Increase Pressing Power For Athletes
Every athlete who’s stepped foot in the gym has been asked the question - “How much do you bench?”
A better question would be, how much does bench contribute to being a good athlete? Unfortunately, probably not as much as we’d all like. However, that doesn’t mean that pressing should be completely avoided. Pressing is one of the most crucial movement patterns for athletes and can help separate the average athlete from the elite.
Improve the pressing pattern
Incorrect bench pressing patterns can often lead to shoulder injuries and discomfort, causing athletes to avoid them completely. Here are a few tips to decrease injury and save your shoulders:
- Fix the movement pattern. The bar should be lowered and pressed in a straight line. When the bar drifts and “attacks” the shoulders, you increase the risk of injury. Make sure the bar moves in a straight line and think about pressing towards your feet when you push the bar off your chest. This will allow you to keep the pattern straight and recruit the appropriate muscles.
- Double down on pulling. The general rule of thumb for creating a strong press is to do TWO pull exercises for every ONE push. Example- if you complete one set of bench press, you should do two row or pull movements to help strengthen your back. This will help improve posture and increase strength.
- Fix your hand position. Most athletes need to adopt a closer grip. Not only does this mimic the pressing pattern in sport, but it allows them to reduce risk of injury.
Choosing the right movement
The most common pressing pattern is the standard flat barbell bench press. While it isn’t bad for athletes, here are a few different movements that may be better suited for your sport:
- Close grip incline barbell press - The close grip recruits more use of the tricep muscle, increases the range of motion and reduces use of the shoulder joint that can cause injury.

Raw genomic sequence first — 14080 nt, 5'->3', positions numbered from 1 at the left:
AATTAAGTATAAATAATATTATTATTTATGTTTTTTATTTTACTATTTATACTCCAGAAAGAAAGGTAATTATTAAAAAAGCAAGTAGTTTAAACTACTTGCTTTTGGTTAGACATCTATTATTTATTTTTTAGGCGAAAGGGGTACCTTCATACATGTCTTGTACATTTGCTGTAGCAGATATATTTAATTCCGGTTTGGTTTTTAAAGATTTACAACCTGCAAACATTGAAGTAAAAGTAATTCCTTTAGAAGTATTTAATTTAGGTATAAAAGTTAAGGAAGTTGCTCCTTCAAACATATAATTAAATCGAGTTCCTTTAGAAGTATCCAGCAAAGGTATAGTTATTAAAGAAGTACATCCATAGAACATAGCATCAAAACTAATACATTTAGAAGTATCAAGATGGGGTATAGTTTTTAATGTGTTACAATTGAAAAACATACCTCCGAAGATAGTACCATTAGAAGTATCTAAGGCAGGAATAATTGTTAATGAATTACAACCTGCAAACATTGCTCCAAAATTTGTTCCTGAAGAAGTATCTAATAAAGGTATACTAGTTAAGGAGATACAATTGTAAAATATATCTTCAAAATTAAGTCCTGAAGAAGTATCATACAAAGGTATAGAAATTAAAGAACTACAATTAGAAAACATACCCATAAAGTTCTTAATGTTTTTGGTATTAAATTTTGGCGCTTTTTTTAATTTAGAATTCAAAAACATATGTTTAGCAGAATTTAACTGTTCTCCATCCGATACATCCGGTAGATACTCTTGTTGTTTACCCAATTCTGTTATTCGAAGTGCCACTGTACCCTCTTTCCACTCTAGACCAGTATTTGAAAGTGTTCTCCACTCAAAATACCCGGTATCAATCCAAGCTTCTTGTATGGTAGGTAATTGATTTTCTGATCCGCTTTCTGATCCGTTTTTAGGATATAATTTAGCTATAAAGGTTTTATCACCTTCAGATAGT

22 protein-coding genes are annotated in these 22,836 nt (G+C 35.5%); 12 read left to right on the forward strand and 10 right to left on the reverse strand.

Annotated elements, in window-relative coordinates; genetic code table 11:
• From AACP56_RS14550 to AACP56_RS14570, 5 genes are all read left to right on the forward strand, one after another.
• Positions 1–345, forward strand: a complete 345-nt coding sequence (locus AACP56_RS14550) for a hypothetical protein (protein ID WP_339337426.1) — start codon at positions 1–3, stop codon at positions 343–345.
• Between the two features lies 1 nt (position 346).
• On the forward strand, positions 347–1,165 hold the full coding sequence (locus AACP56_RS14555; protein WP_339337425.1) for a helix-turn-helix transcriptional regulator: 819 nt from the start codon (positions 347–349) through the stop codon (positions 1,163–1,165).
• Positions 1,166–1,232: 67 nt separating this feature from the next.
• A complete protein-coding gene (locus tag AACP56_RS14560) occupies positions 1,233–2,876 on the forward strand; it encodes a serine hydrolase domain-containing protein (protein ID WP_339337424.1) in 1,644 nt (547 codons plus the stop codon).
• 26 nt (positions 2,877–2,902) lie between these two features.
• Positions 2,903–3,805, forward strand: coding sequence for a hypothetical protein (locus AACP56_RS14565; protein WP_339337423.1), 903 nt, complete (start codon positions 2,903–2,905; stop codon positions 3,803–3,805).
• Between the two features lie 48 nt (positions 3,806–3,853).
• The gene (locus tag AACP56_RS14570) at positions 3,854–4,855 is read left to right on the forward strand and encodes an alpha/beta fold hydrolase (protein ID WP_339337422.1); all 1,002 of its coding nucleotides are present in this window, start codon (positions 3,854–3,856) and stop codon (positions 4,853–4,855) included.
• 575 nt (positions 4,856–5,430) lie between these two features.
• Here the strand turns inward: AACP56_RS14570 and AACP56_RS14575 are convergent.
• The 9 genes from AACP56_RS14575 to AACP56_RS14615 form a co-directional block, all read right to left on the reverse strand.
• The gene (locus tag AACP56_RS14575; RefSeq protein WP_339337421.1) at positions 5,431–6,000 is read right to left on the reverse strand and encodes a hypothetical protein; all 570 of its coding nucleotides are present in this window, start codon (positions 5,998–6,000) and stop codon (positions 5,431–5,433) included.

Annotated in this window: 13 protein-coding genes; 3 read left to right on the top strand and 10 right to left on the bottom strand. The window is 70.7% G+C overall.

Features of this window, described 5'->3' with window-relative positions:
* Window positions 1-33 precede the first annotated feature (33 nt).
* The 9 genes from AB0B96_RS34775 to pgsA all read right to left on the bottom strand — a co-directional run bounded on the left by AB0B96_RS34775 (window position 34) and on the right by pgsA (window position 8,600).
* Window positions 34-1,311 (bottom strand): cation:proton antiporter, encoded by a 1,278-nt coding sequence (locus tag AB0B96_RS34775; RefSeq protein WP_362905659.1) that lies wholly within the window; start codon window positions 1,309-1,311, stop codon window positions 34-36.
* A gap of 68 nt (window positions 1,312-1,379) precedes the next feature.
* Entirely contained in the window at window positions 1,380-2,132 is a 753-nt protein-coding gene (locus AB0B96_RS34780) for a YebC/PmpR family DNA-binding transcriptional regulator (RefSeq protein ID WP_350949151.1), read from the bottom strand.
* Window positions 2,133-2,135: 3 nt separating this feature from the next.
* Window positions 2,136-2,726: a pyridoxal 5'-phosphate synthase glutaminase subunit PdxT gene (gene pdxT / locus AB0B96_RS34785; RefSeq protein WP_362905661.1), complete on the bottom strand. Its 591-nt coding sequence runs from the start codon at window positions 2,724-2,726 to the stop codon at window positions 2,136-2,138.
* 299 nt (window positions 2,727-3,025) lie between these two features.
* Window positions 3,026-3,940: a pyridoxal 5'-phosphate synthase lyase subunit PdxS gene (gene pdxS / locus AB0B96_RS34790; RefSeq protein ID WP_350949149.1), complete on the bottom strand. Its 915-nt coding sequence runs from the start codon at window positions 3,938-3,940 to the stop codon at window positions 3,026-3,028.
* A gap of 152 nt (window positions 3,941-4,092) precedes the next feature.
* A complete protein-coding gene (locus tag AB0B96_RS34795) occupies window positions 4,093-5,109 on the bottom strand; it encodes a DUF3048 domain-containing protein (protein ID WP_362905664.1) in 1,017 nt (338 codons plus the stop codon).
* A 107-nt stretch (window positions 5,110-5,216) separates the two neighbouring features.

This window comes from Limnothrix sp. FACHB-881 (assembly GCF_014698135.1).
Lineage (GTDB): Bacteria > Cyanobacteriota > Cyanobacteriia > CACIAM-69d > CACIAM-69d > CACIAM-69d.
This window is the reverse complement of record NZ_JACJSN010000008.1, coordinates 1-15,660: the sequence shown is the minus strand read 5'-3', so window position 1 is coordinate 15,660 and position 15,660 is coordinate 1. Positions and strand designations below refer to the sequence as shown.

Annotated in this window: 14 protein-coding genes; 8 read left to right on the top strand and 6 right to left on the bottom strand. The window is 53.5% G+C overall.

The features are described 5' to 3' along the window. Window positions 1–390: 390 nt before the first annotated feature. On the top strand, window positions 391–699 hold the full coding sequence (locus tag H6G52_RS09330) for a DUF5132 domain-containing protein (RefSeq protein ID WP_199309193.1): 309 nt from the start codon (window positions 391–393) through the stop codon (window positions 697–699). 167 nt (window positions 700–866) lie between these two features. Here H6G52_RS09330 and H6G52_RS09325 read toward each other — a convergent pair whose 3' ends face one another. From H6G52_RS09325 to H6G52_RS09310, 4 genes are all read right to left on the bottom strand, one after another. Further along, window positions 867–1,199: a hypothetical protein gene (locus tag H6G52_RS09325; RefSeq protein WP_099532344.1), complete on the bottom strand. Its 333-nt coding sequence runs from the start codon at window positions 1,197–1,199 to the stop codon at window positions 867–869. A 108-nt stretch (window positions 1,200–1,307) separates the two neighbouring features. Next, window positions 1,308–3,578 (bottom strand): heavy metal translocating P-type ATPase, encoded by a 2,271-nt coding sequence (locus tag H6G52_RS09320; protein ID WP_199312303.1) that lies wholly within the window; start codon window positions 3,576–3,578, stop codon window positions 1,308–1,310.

- Dumbbell push-ups - Dumbbell push-ups are performed similarly to a normal push-up, but the hands will grip a dumbbell. This will decrease stress on the wrist, increase range of motion and allow the elbows to stay tucked and avoid injury.
- Floor press - The floor press can be performed with dumbbells or a barbell, depending on the athlete's training age. If an athlete has previous shoulder injuries, the floor press is a great way to continue training without stressing the shoulders. Removing the leg drive component of the bench and an increased tricep emphasis makes this a useful variation for almost every athlete.
- Band resisted bench press - By utilizing bands on bench, you add accommodating resistance. Accommodating resistance means that the weight is distributed differently at various points of the lift. When using bands, the weight is greater at the top and less (but still tension) on the chest. This will help athletes improve pressing speed and can be used for dynamic effort work as an additional training session.
Bulletproof your back
As we mentioned before, performing two pull movements for every one push is key to staying healthy and increasing your pressing pattern. To fully bulletproof your back, it’s important to choose a warm-up movement that primes your traps/rear delts and lats before you press. To add an extra movement, try super-setting your main press variation with a row. 1 arm row, barbell row, seal row, it doesn’t matter.. Just make sure you perform a row movement after each set of pressing. Finally, don’t neglect your traps and rear delts. Experiment with different shrug and rear delt variations to see what works best for you.
All athletes are on a quest for a bigger bench. Use these tips to help reduce injury and build a big press!